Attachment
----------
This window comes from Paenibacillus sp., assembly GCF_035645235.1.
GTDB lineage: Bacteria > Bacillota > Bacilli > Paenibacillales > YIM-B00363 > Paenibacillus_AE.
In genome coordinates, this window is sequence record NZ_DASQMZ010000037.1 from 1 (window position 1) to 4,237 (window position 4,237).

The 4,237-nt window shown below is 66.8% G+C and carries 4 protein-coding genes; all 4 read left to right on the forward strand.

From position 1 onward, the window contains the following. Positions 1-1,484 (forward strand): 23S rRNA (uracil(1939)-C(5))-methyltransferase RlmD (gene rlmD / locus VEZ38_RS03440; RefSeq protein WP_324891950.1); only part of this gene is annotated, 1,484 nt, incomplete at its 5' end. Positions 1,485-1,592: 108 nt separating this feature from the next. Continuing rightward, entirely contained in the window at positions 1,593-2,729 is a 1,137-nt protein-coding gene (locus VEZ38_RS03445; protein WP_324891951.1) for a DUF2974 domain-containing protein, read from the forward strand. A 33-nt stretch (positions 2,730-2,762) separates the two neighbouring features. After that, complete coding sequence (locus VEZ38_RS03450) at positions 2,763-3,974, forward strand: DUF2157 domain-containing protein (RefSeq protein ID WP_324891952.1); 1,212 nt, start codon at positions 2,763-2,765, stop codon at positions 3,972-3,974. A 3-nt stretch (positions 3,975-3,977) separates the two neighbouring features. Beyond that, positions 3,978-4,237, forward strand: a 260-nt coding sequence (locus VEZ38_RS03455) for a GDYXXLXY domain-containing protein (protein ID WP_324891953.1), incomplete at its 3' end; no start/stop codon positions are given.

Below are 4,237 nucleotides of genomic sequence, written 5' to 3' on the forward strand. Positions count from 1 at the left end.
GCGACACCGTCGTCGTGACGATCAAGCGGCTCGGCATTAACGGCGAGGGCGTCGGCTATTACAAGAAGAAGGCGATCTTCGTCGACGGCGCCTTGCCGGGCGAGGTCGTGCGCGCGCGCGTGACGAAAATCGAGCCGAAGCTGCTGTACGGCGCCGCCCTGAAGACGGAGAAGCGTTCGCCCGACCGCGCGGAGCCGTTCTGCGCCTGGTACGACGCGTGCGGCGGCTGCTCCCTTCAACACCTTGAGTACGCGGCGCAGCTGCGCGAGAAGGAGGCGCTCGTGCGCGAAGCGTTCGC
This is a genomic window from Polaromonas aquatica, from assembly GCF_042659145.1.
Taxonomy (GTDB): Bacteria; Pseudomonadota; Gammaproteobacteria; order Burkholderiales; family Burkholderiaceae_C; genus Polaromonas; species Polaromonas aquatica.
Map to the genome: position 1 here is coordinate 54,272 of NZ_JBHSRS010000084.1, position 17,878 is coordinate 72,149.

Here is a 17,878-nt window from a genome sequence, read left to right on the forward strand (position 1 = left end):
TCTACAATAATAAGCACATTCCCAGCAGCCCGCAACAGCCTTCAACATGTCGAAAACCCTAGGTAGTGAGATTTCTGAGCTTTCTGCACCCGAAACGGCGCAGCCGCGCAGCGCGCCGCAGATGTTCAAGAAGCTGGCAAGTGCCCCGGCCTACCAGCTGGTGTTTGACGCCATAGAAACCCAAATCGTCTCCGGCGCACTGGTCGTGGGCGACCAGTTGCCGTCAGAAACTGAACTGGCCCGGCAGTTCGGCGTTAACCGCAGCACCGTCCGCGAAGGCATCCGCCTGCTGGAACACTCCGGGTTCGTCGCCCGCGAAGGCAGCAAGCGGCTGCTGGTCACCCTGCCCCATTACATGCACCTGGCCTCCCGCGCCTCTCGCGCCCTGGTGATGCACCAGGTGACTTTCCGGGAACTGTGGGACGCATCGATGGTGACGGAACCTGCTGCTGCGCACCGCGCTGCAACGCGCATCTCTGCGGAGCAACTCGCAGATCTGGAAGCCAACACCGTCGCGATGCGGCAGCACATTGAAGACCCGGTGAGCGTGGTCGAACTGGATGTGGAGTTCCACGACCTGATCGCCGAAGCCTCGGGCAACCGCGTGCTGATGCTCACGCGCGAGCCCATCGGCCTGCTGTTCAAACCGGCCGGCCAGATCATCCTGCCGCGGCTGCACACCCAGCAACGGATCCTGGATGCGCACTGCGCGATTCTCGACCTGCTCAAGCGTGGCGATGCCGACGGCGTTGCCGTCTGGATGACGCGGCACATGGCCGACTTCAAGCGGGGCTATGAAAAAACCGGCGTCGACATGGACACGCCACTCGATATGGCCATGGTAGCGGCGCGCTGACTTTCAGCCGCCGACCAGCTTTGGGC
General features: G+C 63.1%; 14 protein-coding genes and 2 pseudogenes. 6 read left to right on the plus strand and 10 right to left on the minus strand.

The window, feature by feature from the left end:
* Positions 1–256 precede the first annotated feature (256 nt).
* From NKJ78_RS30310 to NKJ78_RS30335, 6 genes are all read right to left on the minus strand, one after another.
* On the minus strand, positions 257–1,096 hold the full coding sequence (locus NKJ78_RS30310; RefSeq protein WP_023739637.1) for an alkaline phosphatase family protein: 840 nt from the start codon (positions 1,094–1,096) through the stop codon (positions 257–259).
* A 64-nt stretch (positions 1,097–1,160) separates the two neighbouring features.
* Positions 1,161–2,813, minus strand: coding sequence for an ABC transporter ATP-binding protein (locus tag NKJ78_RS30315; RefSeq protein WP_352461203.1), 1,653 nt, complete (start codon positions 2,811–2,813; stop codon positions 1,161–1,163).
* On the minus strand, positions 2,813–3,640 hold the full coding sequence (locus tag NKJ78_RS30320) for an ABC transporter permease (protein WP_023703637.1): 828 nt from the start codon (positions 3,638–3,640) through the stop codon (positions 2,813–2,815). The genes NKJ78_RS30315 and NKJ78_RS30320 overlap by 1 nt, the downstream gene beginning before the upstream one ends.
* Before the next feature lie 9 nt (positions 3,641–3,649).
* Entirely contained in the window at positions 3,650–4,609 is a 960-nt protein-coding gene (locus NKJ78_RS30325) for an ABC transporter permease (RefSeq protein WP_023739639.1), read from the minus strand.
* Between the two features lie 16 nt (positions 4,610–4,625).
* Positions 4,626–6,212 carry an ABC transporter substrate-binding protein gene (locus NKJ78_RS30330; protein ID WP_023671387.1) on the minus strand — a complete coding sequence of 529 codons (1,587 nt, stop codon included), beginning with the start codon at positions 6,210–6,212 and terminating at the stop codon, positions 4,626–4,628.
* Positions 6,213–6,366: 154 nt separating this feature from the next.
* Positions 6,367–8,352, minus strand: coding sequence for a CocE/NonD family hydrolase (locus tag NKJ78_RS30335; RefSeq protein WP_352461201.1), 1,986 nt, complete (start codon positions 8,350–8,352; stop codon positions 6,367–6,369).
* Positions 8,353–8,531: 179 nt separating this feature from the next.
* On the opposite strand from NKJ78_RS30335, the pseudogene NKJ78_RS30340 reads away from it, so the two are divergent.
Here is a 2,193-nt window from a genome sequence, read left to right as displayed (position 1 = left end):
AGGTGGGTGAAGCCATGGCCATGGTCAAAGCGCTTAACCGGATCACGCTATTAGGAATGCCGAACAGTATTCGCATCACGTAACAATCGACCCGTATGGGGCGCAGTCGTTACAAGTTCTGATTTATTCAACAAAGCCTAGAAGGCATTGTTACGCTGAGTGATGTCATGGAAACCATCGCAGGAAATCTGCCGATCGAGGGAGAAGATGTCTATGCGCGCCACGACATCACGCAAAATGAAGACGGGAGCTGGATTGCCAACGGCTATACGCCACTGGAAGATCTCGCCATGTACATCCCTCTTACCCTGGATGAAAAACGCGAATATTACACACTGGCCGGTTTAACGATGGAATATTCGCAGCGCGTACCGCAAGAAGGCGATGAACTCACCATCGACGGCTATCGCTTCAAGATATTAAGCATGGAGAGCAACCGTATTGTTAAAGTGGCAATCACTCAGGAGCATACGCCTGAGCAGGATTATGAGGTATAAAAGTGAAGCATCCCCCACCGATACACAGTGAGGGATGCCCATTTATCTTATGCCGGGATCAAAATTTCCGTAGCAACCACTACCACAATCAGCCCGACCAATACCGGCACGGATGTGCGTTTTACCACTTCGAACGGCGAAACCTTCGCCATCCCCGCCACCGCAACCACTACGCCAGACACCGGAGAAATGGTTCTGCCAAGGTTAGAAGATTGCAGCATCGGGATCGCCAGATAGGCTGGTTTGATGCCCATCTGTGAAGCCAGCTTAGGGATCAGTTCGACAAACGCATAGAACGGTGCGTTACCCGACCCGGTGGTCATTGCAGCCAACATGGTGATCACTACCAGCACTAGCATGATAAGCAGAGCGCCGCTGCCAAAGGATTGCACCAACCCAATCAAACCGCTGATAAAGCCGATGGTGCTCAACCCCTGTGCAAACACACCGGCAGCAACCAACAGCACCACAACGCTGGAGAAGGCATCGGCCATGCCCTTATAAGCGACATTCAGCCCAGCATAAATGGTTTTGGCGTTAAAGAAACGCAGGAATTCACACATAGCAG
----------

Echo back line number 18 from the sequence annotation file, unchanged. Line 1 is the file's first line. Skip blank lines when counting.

* A 64-nt stretch (positions 1,097–1,160) separates the two neighbouring features.